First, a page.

In this city, restaurants come and go faster than you can say "sustainable locavore burger." And even though there are great new additions to the culinary landscape popping up every week, you've gotta give kudos to anyone who can stick it out for over a year. With that in mind, we bring you Still Got It, our tribute to establishments that continue to serve mouthwatering meals and drinks long after the buzz has faded—or where the lingering hype is still justified.

When people say a restaurant is "unpretentious," often they mean that it's shitty in a way that makes them feel like they're privy to something authentic, not necessarily that the food is good. Gandhi Fine Indian Cuisine—between its generic name, familiar menu, location in a not-dramatically-gentrified corner of Prospect Lefferts Gardens, and $9-$15 entrees—is both unpretentious and actually delicious.

My wife, an aspiring amateur-Indian-chef, ascribes Gandhi's quality to its fresh ingredients and careful use of fresh spices, including curry leaves. Here's her testimonial:

They don't compromise the quality of the ingredients. Whereas it seems like most cheap-ish Indian restaurants use three main spices and call it good, at Gandhi there are layers and layers of flavors, and the vegetables have never been frozen. You can tell that the saag paneer is using spinach that was cooked 10 minutes ago.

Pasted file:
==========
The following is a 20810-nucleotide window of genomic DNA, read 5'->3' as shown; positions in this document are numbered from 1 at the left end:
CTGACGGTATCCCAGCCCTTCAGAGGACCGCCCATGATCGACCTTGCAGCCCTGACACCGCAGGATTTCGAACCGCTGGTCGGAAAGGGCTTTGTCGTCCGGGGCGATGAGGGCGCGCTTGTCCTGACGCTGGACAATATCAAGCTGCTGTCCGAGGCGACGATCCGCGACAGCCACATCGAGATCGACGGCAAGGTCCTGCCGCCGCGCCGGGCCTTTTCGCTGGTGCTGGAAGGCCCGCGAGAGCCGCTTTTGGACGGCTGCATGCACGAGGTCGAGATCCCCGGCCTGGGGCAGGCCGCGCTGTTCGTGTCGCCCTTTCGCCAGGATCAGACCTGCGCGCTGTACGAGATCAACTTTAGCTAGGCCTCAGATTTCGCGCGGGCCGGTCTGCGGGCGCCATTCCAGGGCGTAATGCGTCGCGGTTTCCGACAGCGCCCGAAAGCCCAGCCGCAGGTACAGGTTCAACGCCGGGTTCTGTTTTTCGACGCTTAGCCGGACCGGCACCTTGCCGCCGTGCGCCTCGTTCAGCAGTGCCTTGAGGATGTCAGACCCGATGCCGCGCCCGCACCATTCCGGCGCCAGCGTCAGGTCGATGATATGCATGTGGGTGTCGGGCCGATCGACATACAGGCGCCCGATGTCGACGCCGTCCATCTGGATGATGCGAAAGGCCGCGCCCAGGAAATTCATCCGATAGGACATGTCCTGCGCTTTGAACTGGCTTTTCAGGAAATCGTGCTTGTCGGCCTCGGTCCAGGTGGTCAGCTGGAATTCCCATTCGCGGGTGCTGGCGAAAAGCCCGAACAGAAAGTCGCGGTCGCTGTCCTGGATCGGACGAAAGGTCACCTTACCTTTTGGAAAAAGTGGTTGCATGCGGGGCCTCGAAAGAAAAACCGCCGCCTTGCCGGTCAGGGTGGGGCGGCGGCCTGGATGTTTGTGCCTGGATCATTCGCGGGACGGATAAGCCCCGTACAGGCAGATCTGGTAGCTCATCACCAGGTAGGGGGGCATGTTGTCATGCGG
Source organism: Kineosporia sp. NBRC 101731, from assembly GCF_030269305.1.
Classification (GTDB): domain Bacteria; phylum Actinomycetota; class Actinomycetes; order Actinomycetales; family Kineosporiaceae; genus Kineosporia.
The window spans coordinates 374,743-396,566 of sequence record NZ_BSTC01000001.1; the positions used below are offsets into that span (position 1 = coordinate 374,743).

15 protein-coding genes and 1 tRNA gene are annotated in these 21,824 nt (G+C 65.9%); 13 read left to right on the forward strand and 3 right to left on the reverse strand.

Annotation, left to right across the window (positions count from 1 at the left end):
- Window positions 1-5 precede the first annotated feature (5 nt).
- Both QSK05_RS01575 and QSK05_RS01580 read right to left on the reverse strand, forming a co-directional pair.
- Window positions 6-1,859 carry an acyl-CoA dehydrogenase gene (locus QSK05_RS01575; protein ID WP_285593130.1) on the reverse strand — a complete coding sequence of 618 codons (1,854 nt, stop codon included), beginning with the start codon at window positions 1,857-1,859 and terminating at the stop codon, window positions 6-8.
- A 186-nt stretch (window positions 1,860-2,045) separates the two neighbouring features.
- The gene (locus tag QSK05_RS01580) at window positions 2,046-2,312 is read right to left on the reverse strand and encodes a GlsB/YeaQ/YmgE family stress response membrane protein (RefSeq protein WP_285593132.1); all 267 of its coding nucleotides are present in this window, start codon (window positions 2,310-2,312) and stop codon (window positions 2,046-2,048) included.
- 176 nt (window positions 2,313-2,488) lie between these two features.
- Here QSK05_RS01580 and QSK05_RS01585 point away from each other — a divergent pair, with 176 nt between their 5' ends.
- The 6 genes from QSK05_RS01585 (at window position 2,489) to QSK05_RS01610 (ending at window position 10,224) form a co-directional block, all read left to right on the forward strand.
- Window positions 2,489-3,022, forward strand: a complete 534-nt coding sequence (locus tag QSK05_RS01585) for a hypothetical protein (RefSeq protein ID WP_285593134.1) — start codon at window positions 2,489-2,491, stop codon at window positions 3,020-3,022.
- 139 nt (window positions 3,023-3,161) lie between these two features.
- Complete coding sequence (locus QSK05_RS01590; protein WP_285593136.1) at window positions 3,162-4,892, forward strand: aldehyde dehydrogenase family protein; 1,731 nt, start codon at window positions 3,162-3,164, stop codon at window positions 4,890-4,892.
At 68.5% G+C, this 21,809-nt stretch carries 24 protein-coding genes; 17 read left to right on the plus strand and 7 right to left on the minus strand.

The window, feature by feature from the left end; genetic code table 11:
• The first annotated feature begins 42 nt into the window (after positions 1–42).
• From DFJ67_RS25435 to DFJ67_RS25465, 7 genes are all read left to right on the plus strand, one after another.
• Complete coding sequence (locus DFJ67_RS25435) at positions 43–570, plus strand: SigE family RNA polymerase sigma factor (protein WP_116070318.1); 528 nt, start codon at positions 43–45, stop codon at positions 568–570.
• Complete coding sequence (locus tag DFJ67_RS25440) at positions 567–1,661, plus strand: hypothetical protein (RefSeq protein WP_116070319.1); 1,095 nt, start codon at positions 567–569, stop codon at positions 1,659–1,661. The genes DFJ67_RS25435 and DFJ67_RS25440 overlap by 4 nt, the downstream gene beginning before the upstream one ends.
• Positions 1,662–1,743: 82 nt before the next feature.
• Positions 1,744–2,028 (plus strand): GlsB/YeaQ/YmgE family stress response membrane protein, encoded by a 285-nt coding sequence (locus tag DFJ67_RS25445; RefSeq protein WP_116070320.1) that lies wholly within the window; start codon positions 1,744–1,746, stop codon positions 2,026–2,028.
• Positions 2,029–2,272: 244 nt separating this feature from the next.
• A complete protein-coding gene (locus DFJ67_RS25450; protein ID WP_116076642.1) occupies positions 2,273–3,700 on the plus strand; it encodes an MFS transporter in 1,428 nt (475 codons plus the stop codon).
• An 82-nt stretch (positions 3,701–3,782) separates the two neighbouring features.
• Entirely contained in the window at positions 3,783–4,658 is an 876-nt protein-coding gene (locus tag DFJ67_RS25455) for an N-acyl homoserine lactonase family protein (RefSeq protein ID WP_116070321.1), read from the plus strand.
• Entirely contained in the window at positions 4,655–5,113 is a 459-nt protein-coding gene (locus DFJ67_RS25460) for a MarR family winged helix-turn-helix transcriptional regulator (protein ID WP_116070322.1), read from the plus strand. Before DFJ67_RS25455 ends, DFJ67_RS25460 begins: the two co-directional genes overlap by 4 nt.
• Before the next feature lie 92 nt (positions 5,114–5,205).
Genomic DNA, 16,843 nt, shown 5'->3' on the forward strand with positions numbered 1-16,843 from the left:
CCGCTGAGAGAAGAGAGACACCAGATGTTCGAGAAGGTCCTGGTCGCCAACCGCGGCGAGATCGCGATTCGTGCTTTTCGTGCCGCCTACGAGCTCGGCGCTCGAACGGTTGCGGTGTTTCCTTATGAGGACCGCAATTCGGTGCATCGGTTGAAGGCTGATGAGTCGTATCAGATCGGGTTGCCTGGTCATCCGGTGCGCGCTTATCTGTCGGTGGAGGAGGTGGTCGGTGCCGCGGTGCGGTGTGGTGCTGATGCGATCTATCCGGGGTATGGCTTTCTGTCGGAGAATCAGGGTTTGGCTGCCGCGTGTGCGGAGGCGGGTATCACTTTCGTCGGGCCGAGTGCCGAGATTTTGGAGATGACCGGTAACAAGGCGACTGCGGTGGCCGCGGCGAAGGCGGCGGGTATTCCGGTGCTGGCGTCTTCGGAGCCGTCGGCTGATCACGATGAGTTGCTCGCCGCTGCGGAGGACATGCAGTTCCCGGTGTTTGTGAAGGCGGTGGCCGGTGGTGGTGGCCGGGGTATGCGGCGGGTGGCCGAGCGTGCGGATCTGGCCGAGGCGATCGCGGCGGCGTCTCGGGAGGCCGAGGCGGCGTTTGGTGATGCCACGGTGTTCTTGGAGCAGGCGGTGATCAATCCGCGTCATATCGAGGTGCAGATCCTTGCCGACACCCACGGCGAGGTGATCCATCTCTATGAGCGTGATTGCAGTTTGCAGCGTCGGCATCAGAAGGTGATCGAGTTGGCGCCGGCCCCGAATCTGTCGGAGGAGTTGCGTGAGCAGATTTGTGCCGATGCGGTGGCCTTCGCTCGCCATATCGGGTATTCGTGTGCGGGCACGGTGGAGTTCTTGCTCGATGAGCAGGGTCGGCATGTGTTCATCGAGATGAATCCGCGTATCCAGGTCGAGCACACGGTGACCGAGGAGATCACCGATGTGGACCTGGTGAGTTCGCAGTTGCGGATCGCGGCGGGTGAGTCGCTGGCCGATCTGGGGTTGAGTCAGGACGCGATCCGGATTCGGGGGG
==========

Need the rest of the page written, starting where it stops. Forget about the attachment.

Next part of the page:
The digs may not be fancy, but they're not ratty either. And the saag paneer is out of this world. (Yelp)

Just transcribing that made me hungry. A husband-and-wife team opened the restaurant in 2010 in a storefront that was previously home to a Jamaican jerk place, though take away the festive lighting and the orange paint, and the tight room with a tall ceiling and tile floor is also easy to imagine as a laundromat. The current owner, Karti Sher, took over in 2013. He is from New Dehli but the menu spans the country's cuisines, incorporating all the standbys of U.S. Indian restaurants, including tandoori and biryani dishes.

It's hard to order wrong, but I'm partial to the saag paneer, in which the paneer really tastes like fried cheese, not white rubber, and the achari gosth with lamb, a house specialty with tender lamb chunks swimming in a rich red curry. The naan is invariably fresh and fluffy. That all of these items are so typical is what makes Gandhi great. Even the samosas can surprise with their complexity. And if you ask for your entree spicy, that's how it will come.

The restaurant does a brisk takeout business, and deliveries can get backed up an hour or more, but I have never encountered a wait for the six tables squeezed into the front of the house. Plus the service is extremely friendly. Gandhi is BYOB, and the server will give you a nice glass so that you can feel classy about the wine you purchased at one of the high-countered liquor stores nearby. And not to totally spoil the surprise, but when feeling torn between stuffing yourself and taking some home, remember that the same waiter may bring out a complimentary dessert at the end of dinner.

Gandhi Fine Indian Cuisine, 2032 Bedford Ave. between Clarkson and Parkside avenues in Prospect Lefferts Gardens. (718) 282-7012. Website.